Joe: [00:01:56] They're actually quite close on everything except for the Metacritic score. The Metacritic. Yeah. Brought Mr.Deeds down like a lot. You know, so. Yeah. So as a result, we're watching. We watched anger management. Can you give a brief description of anger management? How would you how would you just what would what's the film about?
Dane: [00:02:20] Ok. So it's basically about this guy played by Adam Sandler, who is a bit of a pushover. He's like a secretary or something for an advertising firm or whatever. And he licks the boss's ass. He gets pushed around a lot. And he's in, you know, at the beginning of the film, the boss is mean to him and hangs up on him and he's, you know, tries to like suppress his anger. And he's a bit shy. Yeah. And then. He gets into a situation on this airplane flight when some guy takes his seat and it's his whole big complicated thing. I don't want to really fuckin describe the whole thing because it's such a silly scene. But anyway, through a series of events, he ends up accidentally hitting a flight attendant lady. Goes Yeah, goes to court. And the court says he has to undergo anger management therapy. So he goes to group therapy for anger management. And the therapist says that he has internalized rage and then the therapist ends up staying with him. It's it's a fucking actually bizarre film, but the therapist ends up staying with him. And the therapist is played by Jack Nicholson and he's crazy. Jack Nicholson, like he's weird. He's kind of psycho.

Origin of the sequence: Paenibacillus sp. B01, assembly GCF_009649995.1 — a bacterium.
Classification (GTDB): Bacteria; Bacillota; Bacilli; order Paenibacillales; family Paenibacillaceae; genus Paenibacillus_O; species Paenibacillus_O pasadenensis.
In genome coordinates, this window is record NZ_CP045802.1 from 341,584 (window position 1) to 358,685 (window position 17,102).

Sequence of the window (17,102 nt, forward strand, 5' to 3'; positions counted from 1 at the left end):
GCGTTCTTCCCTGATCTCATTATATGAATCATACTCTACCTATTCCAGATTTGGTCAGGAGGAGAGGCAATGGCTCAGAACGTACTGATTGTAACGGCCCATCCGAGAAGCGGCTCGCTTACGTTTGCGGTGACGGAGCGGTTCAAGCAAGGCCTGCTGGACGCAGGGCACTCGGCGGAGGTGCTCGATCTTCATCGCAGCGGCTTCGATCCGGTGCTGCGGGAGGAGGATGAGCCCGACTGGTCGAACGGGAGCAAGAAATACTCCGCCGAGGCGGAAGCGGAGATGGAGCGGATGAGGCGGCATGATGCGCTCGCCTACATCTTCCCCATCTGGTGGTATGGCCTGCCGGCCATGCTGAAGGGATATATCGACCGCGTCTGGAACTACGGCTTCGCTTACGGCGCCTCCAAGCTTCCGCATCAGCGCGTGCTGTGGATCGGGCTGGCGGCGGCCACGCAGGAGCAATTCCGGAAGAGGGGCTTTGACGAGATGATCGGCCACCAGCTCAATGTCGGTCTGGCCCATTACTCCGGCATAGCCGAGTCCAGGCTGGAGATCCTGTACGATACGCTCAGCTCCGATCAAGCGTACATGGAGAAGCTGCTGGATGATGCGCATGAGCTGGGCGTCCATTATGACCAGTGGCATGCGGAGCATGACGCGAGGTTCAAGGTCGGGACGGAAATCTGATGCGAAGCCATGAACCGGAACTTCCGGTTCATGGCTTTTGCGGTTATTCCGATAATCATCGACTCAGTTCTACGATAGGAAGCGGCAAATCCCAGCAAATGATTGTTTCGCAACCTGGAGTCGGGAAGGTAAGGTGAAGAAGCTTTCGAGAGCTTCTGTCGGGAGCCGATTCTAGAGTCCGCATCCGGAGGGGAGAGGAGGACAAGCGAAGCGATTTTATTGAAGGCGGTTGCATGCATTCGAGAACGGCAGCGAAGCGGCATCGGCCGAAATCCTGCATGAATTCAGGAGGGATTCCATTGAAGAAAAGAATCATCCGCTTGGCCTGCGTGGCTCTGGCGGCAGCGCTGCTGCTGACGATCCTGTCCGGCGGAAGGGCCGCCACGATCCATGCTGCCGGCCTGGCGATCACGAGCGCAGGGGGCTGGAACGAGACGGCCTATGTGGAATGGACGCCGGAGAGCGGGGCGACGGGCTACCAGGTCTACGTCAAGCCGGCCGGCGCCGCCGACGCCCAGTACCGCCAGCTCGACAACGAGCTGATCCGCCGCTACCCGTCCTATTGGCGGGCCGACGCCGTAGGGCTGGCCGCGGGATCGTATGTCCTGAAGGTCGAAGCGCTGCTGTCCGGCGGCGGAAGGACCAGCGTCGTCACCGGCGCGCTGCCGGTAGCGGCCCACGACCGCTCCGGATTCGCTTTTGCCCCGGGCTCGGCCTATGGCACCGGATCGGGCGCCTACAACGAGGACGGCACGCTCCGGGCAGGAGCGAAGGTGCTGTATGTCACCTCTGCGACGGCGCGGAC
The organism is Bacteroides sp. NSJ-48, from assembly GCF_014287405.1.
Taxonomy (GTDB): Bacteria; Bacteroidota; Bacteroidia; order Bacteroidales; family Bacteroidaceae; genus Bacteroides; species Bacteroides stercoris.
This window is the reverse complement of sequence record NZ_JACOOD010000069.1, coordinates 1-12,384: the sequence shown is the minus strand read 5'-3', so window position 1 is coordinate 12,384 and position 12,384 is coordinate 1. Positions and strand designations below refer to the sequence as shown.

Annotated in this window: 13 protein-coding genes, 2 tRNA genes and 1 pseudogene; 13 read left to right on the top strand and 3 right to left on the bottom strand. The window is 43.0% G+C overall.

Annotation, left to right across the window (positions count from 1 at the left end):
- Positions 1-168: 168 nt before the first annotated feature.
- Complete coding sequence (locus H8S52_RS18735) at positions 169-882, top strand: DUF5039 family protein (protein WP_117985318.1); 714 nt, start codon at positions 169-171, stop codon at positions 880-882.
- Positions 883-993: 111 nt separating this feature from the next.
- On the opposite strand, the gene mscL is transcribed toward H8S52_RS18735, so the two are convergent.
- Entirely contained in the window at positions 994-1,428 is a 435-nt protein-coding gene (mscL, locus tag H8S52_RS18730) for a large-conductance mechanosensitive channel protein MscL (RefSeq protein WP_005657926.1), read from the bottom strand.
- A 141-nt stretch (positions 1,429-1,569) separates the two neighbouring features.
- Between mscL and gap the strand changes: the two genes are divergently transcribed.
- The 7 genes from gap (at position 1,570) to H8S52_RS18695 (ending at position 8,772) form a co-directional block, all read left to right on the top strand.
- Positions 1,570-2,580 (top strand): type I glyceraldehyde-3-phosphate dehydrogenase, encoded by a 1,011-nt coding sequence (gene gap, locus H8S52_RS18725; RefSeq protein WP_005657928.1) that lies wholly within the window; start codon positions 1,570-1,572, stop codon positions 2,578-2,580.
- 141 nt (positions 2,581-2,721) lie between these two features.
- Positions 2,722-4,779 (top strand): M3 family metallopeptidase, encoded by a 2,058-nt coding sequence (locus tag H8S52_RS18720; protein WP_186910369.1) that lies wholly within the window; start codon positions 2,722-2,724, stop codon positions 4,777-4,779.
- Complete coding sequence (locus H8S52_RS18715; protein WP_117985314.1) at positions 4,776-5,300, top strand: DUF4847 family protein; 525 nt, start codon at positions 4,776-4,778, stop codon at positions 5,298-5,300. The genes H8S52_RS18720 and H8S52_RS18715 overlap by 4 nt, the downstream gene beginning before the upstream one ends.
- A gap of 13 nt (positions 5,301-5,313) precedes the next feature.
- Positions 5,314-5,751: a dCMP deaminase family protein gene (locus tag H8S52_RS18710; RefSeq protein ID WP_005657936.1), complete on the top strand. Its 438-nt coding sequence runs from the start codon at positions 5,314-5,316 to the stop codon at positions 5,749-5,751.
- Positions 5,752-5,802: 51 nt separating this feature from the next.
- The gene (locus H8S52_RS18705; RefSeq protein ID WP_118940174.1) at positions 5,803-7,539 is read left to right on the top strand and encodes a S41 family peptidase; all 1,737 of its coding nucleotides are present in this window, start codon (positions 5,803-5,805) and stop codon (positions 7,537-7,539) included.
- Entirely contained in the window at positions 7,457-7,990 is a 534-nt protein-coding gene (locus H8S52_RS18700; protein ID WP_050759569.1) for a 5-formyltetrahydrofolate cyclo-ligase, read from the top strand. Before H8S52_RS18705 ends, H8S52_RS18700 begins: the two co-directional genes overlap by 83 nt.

Joe: [00:03:59] I think a lot of the I think a lot of the comedy is meant to come from the fact that Adam Sandler's character is fine and clearly doesn't need anger management. You know, I think that's that's kind of the I think the crux of the film, as you mentioned. I think it's like you meant to be frustrated and kind of annoyed with him that he has to do all this crap. I think that's like the the main joke, right?